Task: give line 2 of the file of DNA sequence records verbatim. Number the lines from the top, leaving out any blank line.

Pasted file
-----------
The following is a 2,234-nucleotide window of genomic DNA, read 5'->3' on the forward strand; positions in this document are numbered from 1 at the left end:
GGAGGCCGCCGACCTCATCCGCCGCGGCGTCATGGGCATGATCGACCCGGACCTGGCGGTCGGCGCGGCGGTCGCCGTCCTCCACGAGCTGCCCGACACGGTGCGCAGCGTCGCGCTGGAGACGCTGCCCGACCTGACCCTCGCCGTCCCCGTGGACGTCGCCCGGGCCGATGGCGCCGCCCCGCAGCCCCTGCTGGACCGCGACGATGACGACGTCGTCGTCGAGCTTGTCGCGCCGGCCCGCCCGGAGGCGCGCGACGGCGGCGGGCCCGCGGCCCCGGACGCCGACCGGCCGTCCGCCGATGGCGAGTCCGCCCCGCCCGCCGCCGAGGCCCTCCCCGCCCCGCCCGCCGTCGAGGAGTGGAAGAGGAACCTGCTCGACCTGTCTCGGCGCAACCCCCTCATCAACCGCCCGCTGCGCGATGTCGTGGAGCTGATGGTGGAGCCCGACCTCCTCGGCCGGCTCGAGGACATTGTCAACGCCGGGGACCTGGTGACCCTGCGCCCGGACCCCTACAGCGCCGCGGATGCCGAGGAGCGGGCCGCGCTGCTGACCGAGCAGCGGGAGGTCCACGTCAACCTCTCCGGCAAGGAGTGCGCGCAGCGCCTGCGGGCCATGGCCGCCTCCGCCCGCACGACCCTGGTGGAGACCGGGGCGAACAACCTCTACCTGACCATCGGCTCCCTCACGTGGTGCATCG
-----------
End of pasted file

GGAGGCCGCCGACCTCATCCGCCGCGGCGTCATGGGCATGATCGACCCGGACCTGGCGGTCGGCGCGGCGGTCGCCGTCCTCCACGAGCTGCCCGACACGGTGCGCAGCGTCGCGCTGGAGACGCTGCCCGACCTGACCCTCGCCGTCCCCGTGGACGTCGCCCGGGCCGATGGCGCCGCCCCGCAGCCCCTGCTGGACCGCGACGATGACGACGTCGTCGTCGAGCTTGTCGCGCCGGCCCGCCCGGAGGCGCGCGACGGCGGCGGGCCCGCGGCCCCGGACGCCGACCGGCCGTCCGCCGATGGCGAGTCCGCCCCGCCCGCCGCCGAGGCCCTCCCCGCCCCGCCCGCCGTCGAGGAGTGGAAGAGGAACCTGCTCGACCTGTCTCGGCGCAACCCCCTCATCAACCGCCCGCTGCGCGATGTCGTGGAGCTGATGGTGGAGCCCGACCTCCTCGGCCGGCTCGAGGACATTGTCAACGCCGGGGACCTGGTGACCCTGCGCCCGGACCCCTACAGCGCCGCGGATGCCGAGGAGCGGGCCGCGCTGCTGACCGAGCAGCGGGAGGTCCACGTCAACCTCTCCGGCAAGGAGTGCGCGCAGCGCCTGCGGGCCATGGCCGCCTCCGCCCGCACGACCCTGGTGGAGACCGGGGCGAACAACCTCTACCTGACCATCGGCTCCCTCACGTGGTGCATCG